Data journalism debate at FutureEverything

Martin Belam by Martin Belam, 27 May 2011

I recently appeared as part of a panel session at FutureEverything talking about data journalism. I’ve already blogged the four points I was planning to make. Here are my notes from the talks given by those I was sharing the stage with.

Chris Taggart

Chris made the point he was no longer clear what the difference was between journalism and data - the numbers often are the stories. To illustrate his point he demonstrated the site he has developed, Openly Local, which gathers and re-publishes spending data local councils in the UK.

On the train to FutureEverything he had taken a quick look at the spending of Manchester’s city council, and, as he put it backstage, the rest of his talk just wrote itself. Firstly he had identified that one supplier was the beneficiary of £15m. “Once upon a time”, he said, “these would be stories, now they are just database queries.”

He had also identified a large amount of money where the supplier details were “Redacted personal data”. There is good reason to have that in the system, as you would not want the state to be revealing personal details of foster parents or vulnerable people receiving care payments. However, Chris had immediately come across payments for £150,000 and £97,000. This seemed a potential misuse of the way the information is supposed to be redacted, and definitely worth investigating. It would be interesting to find out if anyone followed up his findings.

In my talk I mentioned Michael Blastland, and his statistical approach to using numbers to tell stories. Chris Taggart echoed this, by stressing that statisticians try to exclude outposts in the data, whereas journalists use outliers to spot stories.

David Higgerson

David opened by saying that he sometimes hears that “open data” is a threat to journalism, as it takes away one of the vital fact-seeking components of the job. This argument misses the point, he said: “People have always been able to find out about things”. The role of a news organisation, particularly at local level has always been to tell people interesting stuff they might not have known about. Making more raw data available in public wasn’t going to fundamentally change that.

He also identified the risk of a “look at me” culture, saying that whilst putting data on a chart could be fun, you had to make sure that you were still telling a story that was useful to the reader.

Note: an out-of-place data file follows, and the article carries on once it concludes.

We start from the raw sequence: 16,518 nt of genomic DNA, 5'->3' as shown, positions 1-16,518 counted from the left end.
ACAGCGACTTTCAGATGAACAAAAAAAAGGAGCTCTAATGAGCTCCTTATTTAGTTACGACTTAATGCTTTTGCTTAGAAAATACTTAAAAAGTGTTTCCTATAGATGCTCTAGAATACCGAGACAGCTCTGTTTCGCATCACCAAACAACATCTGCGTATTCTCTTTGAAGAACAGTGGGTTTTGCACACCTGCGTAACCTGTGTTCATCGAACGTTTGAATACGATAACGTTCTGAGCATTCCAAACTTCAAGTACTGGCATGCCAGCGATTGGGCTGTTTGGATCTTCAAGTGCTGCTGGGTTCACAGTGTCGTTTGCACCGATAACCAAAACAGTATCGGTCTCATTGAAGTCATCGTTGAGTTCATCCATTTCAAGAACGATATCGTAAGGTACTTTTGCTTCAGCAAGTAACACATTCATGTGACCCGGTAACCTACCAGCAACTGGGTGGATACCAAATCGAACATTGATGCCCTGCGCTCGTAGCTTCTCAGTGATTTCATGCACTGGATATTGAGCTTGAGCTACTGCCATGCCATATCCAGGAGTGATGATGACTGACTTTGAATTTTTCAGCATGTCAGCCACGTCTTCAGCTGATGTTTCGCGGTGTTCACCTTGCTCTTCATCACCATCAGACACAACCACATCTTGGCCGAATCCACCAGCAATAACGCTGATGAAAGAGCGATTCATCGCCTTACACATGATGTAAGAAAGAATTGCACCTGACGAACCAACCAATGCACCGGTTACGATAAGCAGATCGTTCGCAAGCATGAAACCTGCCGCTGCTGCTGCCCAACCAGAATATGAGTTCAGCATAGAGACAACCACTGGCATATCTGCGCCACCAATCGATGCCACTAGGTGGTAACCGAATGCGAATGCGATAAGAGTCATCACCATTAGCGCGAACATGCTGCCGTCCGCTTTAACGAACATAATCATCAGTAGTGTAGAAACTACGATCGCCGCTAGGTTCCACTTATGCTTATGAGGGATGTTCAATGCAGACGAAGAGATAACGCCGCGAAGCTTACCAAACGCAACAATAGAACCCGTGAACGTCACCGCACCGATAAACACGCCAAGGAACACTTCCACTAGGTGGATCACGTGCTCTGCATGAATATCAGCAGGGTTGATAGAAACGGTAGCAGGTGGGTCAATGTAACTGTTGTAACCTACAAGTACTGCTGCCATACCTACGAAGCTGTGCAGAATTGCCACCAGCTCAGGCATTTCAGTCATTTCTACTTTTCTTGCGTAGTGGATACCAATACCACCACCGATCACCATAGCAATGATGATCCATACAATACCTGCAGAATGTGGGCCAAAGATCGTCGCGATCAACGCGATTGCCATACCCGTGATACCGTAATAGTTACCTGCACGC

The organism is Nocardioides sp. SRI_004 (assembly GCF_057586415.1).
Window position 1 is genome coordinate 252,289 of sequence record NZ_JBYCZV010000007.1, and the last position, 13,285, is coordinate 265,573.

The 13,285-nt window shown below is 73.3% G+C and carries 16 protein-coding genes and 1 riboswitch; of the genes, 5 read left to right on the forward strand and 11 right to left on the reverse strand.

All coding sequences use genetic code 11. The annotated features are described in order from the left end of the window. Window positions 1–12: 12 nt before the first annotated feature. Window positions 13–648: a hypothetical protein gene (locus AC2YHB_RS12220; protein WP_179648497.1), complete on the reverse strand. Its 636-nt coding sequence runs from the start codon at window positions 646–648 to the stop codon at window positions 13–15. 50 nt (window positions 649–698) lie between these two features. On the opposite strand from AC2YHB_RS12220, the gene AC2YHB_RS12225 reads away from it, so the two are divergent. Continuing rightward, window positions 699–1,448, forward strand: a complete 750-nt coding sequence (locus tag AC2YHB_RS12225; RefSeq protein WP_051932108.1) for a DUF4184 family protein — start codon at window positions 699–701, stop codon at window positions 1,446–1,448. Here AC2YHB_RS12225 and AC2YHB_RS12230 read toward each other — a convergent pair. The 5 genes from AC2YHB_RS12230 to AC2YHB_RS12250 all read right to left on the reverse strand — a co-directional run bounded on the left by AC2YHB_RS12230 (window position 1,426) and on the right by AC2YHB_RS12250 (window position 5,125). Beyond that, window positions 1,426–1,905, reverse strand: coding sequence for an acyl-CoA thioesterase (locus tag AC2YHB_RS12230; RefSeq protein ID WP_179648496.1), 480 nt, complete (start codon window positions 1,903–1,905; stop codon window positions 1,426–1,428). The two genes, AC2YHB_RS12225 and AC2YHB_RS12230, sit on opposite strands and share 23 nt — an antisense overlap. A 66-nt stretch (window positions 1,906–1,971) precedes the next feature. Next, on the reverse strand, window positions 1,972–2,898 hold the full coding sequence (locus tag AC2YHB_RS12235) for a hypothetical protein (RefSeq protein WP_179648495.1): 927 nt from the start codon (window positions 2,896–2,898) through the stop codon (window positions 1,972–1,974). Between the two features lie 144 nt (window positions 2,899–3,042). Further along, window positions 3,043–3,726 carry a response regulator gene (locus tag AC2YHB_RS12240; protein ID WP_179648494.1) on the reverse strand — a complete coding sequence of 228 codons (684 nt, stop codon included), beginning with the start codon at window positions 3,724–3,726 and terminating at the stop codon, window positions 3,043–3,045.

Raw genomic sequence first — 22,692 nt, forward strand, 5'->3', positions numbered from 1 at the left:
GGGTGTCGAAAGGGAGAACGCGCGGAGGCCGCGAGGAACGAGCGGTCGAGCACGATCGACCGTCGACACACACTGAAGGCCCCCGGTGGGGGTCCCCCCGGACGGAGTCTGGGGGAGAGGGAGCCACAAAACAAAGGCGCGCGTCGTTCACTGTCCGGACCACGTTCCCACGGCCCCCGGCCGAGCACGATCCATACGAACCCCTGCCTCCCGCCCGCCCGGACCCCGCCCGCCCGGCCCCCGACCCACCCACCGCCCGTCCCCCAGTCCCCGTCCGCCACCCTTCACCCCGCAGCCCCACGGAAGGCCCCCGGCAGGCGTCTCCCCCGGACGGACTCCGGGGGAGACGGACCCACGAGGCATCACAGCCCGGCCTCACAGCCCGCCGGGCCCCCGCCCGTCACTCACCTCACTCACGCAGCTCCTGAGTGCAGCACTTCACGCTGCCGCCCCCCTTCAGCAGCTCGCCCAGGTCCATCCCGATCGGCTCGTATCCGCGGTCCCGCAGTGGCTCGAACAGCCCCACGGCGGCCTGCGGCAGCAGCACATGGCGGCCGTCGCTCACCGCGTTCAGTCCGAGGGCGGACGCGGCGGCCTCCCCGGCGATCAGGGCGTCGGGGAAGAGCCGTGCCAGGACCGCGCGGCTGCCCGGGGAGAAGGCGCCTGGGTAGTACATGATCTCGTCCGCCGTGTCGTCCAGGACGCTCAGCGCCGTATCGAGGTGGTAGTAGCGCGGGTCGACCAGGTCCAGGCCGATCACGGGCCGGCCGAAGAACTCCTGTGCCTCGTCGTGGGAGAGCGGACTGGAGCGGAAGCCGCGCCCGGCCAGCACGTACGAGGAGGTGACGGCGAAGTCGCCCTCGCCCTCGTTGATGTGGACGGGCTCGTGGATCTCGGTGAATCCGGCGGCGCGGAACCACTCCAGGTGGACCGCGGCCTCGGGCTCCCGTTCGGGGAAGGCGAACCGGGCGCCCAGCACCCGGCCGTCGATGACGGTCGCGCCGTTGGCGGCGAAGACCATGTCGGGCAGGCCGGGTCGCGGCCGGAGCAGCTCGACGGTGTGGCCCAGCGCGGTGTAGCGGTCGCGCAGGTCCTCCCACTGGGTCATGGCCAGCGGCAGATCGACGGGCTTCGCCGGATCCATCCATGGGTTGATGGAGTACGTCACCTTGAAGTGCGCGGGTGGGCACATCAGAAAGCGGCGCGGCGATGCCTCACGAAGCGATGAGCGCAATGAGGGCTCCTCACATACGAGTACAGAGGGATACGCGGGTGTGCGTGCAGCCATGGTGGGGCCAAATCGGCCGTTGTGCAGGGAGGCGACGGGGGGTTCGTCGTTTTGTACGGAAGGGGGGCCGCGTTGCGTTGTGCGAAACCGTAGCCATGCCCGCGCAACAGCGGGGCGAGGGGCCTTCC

David criticised those who say that data journalism is “easy journalism” because “the charts update themselves”. He argued that you shouldn’t underestimate the complexity in processing data before it can be publish. “If you thought working with PDFs is hard”, he said, “you should try dealing with a council who issue their data as JPG images”.

Paul Bradshaw

Opening his talk with a quote about how technology has always been seen as a threat to newspapers, Paul explained that people thought the invention of the telegraph would destroy them, as people would now be able to find out “the truth”.

He feels it is easy to get distracted by the fact that there are a myriad of data processing tools out there now that journalists can use, as if they will do the job of story-telling by themselves. The sheer scale of the data available was making computers a vital part of the process. Paul pointed out that the pertinent Watergate documents were about 2 million words, whereas the recent Wikileaks data dumps were more in the region of 200 million words.

Paul also added that it was a misconception to think of “data” as just numbers. In a digital world, he said, text, audio and video are all rendered as zeroes and ones, and so you can use the same interrogation techniques on them.

He ended with a call for openness in publishing that I wholeheartedly agree with. He said that in order to hold power to account in a connected digital world, it was a journalistic responsibility to make data searchable, findable and linkable.

If you are interested in the themes explored in these notes, then you might also be interested in:

1 Comment

Data lacks context. Journalism, at least good journalism, puts that data into a human context that makes it meaningful. Until computers get a whole lot smarter then they are today, data will not be replacing journalism any time soon.

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